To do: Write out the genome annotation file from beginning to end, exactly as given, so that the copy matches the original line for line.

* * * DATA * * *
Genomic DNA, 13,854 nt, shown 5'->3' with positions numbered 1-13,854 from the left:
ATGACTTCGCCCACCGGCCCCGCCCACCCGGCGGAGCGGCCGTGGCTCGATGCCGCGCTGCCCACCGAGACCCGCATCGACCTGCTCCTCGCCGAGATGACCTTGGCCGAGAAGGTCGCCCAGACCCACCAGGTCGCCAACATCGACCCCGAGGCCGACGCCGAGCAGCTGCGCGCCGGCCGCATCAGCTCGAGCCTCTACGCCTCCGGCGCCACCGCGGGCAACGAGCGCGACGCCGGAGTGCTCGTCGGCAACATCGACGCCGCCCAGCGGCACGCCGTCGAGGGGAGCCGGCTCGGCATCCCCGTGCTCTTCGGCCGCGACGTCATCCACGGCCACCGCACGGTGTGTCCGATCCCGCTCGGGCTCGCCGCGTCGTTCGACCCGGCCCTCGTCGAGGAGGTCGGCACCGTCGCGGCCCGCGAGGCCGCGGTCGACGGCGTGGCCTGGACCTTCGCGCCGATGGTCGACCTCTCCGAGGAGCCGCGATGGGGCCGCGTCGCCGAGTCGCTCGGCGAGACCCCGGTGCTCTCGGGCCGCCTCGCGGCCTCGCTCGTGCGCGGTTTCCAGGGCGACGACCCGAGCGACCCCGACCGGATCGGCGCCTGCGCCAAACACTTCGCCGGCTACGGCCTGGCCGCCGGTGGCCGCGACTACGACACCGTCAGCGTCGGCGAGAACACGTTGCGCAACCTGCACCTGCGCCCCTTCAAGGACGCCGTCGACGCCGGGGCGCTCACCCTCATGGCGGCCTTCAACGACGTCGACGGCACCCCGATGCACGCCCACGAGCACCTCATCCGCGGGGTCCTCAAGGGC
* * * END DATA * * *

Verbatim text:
Genomic DNA, 13,854 nt, shown 5'->3' with positions numbered 1-13,854 from the left:
ATGACTTCGCCCACCGGCCCCGCCCACCCGGCGGAGCGGCCGTGGCTCGATGCCGCGCTGCCCACCGAGACCCGCATCGACCTGCTCCTCGCCGAGATGACCTTGGCCGAGAAGGTCGCCCAGACCCACCAGGTCGCCAACATCGACCCCGAGGCCGACGCCGAGCAGCTGCGCGCCGGCCGCATCAGCTCGAGCCTCTACGCCTCCGGCGCCACCGCGGGCAACGAGCGCGACGCCGGAGTGCTCGTCGGCAACATCGACGCCGCCCAGCGGCACGCCGTCGAGGGGAGCCGGCTCGGCATCCCCGTGCTCTTCGGCCGCGACGTCATCCACGGCCACCGCACGGTGTGTCCGATCCCGCTCGGGCTCGCCGCGTCGTTCGACCCGGCCCTCGTCGAGGAGGTCGGCACCGTCGCGGCCCGCGAGGCCGCGGTCGACGGCGTGGCCTGGACCTTCGCGCCGATGGTCGACCTCTCCGAGGAGCCGCGATGGGGCCGCGTCGCCGAGTCGCTCGGCGAGACCCCGGTGCTCTCGGGCCGCCTCGCGGCCTCGCTCGTGCGCGGTTTCCAGGGCGACGACCCGAGCGACCCCGACCGGATCGGCGCCTGCGCCAAACACTTCGCCGGCTACGGCCTGGCCGCCGGTGGCCGCGACTACGACACCGTCAGCGTCGGCGAGAACACGTTGCGCAACCTGCACCTGCGCCCCTTCAAGGACGCCGTCGACGCCGGGGCGCTCACCCTCATGGCGGCCTTCAACGACGTCGACGGCACCCCGATGCACGCCCACGAGCACCTCATCCGCGGGGTCCTCAAGGGC